United States District Court, E.D. California
ORDER REGARDING DEFENDANTS' MOTION FOR PROTECTIVE
ORDER (ECF NO. 38) ORDER REGARDING PLAINTIFF'S MOTION FOR
EXTENSION OF TIME TO OPPOSE DEFENDANTS' MOTION FOR
PROTECTIVE ORDER AND MOTION FOR SUMMARY JUDGMENT (ECF NOS.
BARBARA A. MCAULIFFE UNITED STATES MAGISTRATE JUDGE.
Billy Cochran is appearing pro se and in forma pauperis in
this civil rights action pursuant to 42 U.S.C. § 1983.
This case proceeds on Plaintiff's first amended complaint
against Defendants S. Sherman and J. Barba, officials
employed at the Substance Abuse Treatment Facility and State
Prison, Corcoran (“SATF”) for the violation of
his First Amendment rights based upon the denial of his name
change for religious purposes. This matter was referred to a
United States Magistrate Judge pursuant to 28 U.S.C. §
636(b)(1)(B) and Local Rule 302.
before the Court is Defendants' motion for a protective
order pursuant to Federal Rule of Civil Procedure 26(c),
filed on May 22, 2017. (ECF No. 38.) Defendants seek to stay
all discovery in this matter, including discovery that has
already been propounded, except that pertaining to the
subject of the exhaustion issues. Defendants propose that the
stay be lifted upon a determination of their pending motion
for summary judgment for the failure to exhaust
administrative remedies, also filed on May 22, 2017. (ECF No.
5, 2017, Plaintiff filed a motion for an extension of time to
oppose both Defendants' motion for protective order and
Defendants' motion for summary judgment. Plaintiff only
substantively addressed the motion for summary judgment,
stating that additional time would be needed to finish
preparing the opposition to that motion, and to have the
opposition copied. (ECF No. 40.)
thereafter, on June 9, 2017, Plaintiff filed an opposition to
the motion for summary judgment. (ECF No. 41.) The opposition
brief, statements of fact, and exhibits consist of 800 pages
total. Thus, Plaintiff's request for an extension of time
to file an opposition to the motion for summary judgment is
moot, and that request is denied.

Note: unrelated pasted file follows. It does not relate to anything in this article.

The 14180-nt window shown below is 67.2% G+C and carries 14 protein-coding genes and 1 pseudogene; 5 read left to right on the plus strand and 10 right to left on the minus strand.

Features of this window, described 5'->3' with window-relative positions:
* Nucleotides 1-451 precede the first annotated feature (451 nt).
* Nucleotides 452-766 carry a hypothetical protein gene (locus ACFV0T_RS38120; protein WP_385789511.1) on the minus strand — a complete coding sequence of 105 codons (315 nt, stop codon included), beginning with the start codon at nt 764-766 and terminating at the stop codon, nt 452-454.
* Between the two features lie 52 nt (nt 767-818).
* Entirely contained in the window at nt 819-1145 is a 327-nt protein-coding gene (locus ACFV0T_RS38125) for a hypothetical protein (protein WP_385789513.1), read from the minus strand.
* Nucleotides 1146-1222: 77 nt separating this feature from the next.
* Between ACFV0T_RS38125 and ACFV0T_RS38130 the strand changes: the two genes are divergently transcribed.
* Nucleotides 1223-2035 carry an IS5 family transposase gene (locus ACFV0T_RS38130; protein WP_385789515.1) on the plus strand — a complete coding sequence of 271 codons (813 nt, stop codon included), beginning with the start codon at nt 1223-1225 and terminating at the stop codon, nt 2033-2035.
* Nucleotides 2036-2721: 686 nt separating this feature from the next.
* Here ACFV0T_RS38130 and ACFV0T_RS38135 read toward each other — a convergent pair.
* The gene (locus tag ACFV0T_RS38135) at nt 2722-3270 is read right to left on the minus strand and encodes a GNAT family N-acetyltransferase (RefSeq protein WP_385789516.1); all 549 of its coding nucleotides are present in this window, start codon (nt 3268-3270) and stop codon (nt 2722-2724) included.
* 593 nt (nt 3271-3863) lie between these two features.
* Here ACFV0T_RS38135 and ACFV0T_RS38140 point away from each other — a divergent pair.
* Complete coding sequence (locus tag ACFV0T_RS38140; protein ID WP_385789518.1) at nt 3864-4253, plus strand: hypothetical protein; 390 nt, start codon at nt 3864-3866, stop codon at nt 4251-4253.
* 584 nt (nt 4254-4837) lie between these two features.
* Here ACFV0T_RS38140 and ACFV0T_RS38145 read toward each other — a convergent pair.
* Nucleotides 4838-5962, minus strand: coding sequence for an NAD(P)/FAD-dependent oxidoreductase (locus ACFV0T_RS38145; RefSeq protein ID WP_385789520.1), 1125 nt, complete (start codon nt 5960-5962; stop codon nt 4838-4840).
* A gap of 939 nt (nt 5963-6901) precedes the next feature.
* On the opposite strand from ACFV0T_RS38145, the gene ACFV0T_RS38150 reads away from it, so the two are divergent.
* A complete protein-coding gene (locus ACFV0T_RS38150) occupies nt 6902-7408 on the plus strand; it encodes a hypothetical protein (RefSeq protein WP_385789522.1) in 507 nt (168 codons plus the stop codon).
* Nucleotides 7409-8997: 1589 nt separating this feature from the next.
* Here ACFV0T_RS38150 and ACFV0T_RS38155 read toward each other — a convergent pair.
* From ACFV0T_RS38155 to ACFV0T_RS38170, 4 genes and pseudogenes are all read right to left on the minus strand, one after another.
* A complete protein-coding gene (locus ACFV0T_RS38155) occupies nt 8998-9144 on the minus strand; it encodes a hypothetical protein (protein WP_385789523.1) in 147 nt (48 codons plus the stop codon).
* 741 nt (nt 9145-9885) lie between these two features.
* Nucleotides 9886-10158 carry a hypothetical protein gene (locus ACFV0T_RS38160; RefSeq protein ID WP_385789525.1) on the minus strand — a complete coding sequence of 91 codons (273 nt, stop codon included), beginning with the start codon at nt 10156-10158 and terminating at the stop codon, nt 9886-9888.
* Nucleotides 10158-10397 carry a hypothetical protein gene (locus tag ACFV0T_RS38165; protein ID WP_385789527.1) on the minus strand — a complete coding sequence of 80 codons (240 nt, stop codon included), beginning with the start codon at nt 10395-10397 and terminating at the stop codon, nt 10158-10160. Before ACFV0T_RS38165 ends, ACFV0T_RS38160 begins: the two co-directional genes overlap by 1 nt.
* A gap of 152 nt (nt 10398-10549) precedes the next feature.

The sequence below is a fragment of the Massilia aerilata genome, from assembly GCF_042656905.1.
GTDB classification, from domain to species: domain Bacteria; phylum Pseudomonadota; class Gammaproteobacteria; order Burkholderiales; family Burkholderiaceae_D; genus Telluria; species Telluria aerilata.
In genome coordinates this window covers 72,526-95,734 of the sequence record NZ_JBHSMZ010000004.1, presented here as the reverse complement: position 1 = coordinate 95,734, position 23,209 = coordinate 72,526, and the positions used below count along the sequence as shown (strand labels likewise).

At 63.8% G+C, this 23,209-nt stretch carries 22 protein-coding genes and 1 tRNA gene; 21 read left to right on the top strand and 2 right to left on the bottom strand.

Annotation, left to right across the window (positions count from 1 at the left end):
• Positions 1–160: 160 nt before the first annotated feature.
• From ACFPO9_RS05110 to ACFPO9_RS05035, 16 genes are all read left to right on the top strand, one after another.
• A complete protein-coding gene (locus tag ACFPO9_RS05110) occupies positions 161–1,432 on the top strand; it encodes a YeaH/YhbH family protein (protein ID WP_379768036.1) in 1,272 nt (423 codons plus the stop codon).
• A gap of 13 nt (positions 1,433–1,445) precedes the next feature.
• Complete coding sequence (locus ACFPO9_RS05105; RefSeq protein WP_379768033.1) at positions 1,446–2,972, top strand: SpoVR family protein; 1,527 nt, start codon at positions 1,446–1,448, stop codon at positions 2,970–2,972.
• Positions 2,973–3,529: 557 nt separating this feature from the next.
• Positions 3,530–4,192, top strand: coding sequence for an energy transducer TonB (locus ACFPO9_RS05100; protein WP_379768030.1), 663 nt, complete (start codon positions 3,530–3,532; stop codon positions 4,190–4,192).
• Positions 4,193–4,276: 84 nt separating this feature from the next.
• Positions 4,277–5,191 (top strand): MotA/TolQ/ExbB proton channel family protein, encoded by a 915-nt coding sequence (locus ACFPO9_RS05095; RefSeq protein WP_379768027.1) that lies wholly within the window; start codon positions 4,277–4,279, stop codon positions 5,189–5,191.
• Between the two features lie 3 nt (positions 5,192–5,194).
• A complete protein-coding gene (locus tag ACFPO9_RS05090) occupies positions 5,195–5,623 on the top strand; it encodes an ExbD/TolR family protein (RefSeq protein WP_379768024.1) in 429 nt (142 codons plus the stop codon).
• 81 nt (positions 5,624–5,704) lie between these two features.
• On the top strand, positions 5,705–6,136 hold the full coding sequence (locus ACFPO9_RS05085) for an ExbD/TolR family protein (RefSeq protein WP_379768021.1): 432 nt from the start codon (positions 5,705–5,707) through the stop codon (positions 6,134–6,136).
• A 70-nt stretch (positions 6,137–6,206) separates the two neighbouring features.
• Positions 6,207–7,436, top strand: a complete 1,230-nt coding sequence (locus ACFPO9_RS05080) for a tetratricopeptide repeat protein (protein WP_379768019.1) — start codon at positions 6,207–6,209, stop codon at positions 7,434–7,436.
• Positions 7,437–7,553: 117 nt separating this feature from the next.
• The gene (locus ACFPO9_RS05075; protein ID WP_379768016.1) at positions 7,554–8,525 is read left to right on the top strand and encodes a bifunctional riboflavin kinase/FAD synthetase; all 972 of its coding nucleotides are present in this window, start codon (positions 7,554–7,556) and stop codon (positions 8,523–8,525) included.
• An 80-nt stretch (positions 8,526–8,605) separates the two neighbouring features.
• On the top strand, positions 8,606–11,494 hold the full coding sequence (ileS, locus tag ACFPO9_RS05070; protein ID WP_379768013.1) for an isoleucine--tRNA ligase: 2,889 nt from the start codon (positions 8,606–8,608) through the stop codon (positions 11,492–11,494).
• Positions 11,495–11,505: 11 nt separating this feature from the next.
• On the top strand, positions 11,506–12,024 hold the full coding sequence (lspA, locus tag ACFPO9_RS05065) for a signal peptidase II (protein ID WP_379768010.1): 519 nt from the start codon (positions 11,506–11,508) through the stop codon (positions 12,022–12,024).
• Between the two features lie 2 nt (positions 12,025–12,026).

Court also denies Plaintiff's request to the extent he
intends to submit a response to the motion for a protective
order, as no grounds for the request were given. Thus,
Defendants' motion for a protective order is submitted,
without oral argument. Local Rule 230(1).
Motion for Protective Order
seek a protective order staying all discovery except for that
pertaining to the subject of Plaintiff's exhaustion of
administrative remedies. Defendants assert that their motion
for summary judgement will resolve the case in its entirety,
if successful. Defendants assert that the parties'
resources and judicial economy are best served by avoiding
responses to excessive discovery requests that may prove moot
depending on the outcome of their motion. Further, going
forward, the parties will be able to preserve limited
interrogatories only to those claims which survive the
motion, if any.
Court is vested with broad discretion to manage discovery.
Dichter-Mad Family Partners, LLP v. U.S., 709 F.3d
749, 751 (9th Cir. 2013) (per curiam); Hunt v. Cnty. of
Orange, 672 F.3d 606, 616 (9th Cir. 2012); Surfvivor
Media, Inc. v. Survivor Prods., 406 F.3d 625, 635 (9th
Cir. 2005); Hallett v. Morgan, 296 F.3d 732, 751
(9th Cir. 2002).
to Rule 26(c)(1), the Court may, for good cause, issue a
protective order forbidding or limiting discovery. The
avoidance of undue burden or expense is grounds for the
issuance of a protective order, Fed.R.Civ.P. 26(c), and a
stay of discovery pending resolution of potentially
dispositive issues furthers the goal of efficiency for the
courts and the litigants, Little v. City of Seattle,
863 F.2d 681, 685 (9th Cir. 1988) (stay of discovery pending
resolution of immunity issue). The propriety of delaying
discovery on the merits of the plaintiff's claims pending
resolution of an exhaustion motion was explicitly recognized
by the Ninth Circuit. Albino v. Baca, 747 F.3d 1162,
1170-71 (9th Cir. 2014) (en banc), cert.
denied, 135 S.Ct. 403 (2014); see also Gibbs v.
Carson, No. C-13-0860 THE (PR), 2014 WL 172187, at *2-3
(N.D. Cal. Jan. 15, 2014). The failure to exhaust is an
affirmative defense, and Defendants are entitled to move for
judgment on the issue. Albino, 747 F.3d at 1166.
the Court finds that Defendants have met the burden of
showing good cause to stay all non-exhaustion related
discovery in this case. As Defendants argue, proceeding with
discovery that is not related to their potentially
dispositive motion will result in unnecessary motion
practice, litigation costs, and a waste of judicial
resources. Furthermore, Defendants' motion for summary
judgment is fully-briefed, and the Court intends to address
the motion shortly, such that a ruling should occur in a
reasonable time. If Defendants' motion does not resolve
this case, Plaintiff will not be prejudiced by a modest delay
in proceeding with non-exhaustion related discovery under the
circumstances, and discovery and other scheduling deadlines
may be set to ensure this matter proceeds to resolution in a
Conclusion and Order
it is HEREBY ORDERED that:
Defendant's motion for a protective order staying all
non-exhaustion related discovery, filed May ...